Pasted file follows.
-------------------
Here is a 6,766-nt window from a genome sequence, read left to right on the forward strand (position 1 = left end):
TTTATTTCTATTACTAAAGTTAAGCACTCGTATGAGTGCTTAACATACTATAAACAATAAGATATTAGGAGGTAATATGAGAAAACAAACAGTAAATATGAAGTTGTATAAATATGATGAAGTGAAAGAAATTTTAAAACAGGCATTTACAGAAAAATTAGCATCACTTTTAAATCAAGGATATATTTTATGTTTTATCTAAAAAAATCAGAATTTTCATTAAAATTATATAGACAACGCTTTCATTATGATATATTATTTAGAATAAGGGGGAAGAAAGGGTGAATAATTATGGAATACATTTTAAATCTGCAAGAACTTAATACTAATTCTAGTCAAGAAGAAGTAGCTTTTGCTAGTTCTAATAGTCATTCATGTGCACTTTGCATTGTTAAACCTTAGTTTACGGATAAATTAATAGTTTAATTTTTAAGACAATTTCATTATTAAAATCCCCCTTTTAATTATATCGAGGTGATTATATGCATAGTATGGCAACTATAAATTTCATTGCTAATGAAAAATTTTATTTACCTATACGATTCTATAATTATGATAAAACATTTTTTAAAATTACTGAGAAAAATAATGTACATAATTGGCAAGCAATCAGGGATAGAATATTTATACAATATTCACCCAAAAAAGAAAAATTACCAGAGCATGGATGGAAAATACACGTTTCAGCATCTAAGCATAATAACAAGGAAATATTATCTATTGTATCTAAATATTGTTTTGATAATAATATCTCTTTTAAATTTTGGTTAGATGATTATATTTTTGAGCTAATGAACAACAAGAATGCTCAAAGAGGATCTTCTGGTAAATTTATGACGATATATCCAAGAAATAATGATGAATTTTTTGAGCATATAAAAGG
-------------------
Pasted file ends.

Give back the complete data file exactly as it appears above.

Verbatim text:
Here is a 6,766-nt window from a genome sequence, read left to right on the forward strand (position 1 = left end):
TTTATTTCTATTACTAAAGTTAAGCACTCGTATGAGTGCTTAACATACTATAAACAATAAGATATTAGGAGGTAATATGAGAAAACAAACAGTAAATATGAAGTTGTATAAATATGATGAAGTGAAAGAAATTTTAAAACAGGCATTTACAGAAAAATTAGCATCACTTTTAAATCAAGGATATATTTTATGTTTTATCTAAAAAAATCAGAATTTTCATTAAAATTATATAGACAACGCTTTCATTATGATATATTATTTAGAATAAGGGGGAAGAAAGGGTGAATAATTATGGAATACATTTTAAATCTGCAAGAACTTAATACTAATTCTAGTCAAGAAGAAGTAGCTTTTGCTAGTTCTAATAGTCATTCATGTGCACTTTGCATTGTTAAACCTTAGTTTACGGATAAATTAATAGTTTAATTTTTAAGACAATTTCATTATTAAAATCCCCCTTTTAATTATATCGAGGTGATTATATGCATAGTATGGCAACTATAAATTTCATTGCTAATGAAAAATTTTATTTACCTATACGATTCTATAATTATGATAAAACATTTTTTAAAATTACTGAGAAAAATAATGTACATAATTGGCAAGCAATCAGGGATAGAATATTTATACAATATTCACCCAAAAAAGAAAAATTACCAGAGCATGGATGGAAAATACACGTTTCAGCATCTAAGCATAATAACAAGGAAATATTATCTATTGTATCTAAATATTGTTTTGATAATAATATCTCTTTTAAATTTTGGTTAGATGATTATATTTTTGAGCTAATGAACAACAAGAATGCTCAAAGAGGATCTTCTGGTAAATTTATGACGATATATCCAAGAAATAATGATGAATTTTTTGAGCATATAAAAGG